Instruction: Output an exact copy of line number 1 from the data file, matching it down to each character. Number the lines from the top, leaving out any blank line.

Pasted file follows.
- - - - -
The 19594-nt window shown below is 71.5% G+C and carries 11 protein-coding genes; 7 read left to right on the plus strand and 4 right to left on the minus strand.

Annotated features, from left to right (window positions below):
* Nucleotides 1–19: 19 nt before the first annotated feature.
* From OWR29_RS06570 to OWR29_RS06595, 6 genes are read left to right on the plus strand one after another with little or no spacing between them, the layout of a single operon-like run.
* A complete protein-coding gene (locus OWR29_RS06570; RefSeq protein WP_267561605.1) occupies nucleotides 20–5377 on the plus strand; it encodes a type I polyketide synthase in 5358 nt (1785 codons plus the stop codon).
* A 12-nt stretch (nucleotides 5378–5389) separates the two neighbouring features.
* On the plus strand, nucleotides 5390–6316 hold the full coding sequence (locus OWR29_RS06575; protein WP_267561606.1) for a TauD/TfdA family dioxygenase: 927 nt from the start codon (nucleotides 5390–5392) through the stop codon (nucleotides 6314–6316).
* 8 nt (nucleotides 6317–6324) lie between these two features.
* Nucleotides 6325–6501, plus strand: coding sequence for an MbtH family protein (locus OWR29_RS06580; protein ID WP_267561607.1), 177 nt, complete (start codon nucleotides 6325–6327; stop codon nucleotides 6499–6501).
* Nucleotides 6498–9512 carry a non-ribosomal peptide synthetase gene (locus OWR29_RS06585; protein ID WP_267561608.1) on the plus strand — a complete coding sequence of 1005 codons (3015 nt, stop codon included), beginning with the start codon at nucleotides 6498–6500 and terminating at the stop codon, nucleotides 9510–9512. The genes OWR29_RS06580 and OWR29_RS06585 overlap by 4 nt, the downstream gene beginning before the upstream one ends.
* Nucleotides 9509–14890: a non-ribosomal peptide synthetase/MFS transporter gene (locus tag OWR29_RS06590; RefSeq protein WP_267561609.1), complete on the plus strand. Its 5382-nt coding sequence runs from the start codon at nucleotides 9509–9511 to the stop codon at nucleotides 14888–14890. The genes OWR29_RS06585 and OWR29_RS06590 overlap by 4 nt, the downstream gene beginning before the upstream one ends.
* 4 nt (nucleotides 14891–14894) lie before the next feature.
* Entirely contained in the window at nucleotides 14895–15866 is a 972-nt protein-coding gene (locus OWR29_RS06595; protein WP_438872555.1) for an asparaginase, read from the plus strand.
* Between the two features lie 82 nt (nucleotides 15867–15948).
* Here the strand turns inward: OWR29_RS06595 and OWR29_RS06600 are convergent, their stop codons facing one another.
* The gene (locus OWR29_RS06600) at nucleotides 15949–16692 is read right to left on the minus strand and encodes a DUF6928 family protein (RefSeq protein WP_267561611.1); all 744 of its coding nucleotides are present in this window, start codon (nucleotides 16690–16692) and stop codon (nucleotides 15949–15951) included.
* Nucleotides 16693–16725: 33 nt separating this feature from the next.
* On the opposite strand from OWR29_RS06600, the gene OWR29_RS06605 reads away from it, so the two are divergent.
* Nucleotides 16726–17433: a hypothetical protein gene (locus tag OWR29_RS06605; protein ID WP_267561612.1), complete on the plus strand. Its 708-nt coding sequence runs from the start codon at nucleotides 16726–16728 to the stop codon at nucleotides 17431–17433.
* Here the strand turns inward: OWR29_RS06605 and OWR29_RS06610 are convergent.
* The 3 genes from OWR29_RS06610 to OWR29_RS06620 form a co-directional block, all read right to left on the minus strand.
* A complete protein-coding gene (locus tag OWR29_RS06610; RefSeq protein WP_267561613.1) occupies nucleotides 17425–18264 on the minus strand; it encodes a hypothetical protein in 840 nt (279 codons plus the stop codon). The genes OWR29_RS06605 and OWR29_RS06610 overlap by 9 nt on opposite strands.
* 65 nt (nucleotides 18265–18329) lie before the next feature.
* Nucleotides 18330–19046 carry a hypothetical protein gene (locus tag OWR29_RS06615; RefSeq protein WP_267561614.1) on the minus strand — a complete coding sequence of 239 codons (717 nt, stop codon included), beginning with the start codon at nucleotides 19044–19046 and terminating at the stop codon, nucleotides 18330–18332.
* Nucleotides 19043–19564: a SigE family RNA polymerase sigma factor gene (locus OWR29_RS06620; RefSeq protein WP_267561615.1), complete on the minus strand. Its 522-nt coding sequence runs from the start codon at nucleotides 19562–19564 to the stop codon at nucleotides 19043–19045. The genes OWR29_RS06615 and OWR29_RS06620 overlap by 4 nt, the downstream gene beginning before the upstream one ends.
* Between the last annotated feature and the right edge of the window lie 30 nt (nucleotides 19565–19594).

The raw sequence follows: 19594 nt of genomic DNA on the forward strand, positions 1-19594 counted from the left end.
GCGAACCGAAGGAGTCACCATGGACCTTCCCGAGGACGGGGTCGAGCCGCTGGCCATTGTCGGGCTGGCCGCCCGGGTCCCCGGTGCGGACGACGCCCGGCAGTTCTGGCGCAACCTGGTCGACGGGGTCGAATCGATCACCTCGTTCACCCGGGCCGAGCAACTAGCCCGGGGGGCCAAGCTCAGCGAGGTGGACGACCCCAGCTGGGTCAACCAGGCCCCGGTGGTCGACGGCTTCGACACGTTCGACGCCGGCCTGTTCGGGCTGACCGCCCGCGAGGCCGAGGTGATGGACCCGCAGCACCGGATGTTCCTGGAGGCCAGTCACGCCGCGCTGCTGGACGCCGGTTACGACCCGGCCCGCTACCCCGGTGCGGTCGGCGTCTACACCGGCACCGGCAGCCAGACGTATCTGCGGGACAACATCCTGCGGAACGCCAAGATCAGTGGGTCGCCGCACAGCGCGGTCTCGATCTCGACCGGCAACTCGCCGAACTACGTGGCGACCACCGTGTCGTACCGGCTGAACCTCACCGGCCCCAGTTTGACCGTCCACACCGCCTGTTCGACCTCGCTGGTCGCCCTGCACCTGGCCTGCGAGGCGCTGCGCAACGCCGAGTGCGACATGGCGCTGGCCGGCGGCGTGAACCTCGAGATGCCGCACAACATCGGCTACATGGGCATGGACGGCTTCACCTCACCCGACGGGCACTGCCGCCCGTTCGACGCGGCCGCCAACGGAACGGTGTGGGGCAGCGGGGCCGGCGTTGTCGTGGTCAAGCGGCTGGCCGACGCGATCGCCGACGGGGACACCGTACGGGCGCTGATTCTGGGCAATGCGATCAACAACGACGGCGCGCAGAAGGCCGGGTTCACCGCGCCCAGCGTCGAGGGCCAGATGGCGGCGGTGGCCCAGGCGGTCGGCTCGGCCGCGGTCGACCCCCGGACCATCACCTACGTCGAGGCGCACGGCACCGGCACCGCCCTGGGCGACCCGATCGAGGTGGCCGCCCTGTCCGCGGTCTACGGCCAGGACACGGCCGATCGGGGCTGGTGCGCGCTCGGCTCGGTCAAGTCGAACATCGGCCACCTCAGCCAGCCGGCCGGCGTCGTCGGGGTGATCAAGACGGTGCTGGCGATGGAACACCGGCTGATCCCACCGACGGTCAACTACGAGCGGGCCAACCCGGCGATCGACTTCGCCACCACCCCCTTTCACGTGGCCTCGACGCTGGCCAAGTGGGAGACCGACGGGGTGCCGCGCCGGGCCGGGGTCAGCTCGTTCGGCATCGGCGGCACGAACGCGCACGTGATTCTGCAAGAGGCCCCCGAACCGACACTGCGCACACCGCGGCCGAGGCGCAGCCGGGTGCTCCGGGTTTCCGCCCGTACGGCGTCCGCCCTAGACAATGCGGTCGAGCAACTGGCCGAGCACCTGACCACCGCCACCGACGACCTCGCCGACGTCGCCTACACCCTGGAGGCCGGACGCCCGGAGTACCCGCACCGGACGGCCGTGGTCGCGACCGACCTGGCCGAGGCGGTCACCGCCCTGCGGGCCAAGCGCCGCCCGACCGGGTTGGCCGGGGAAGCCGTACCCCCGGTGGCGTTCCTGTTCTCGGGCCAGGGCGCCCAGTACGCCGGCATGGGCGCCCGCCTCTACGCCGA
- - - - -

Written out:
The 19594-nt window shown below is 71.5% G+C and carries 11 protein-coding genes; 7 read left to right on the plus strand and 4 right to left on the minus strand.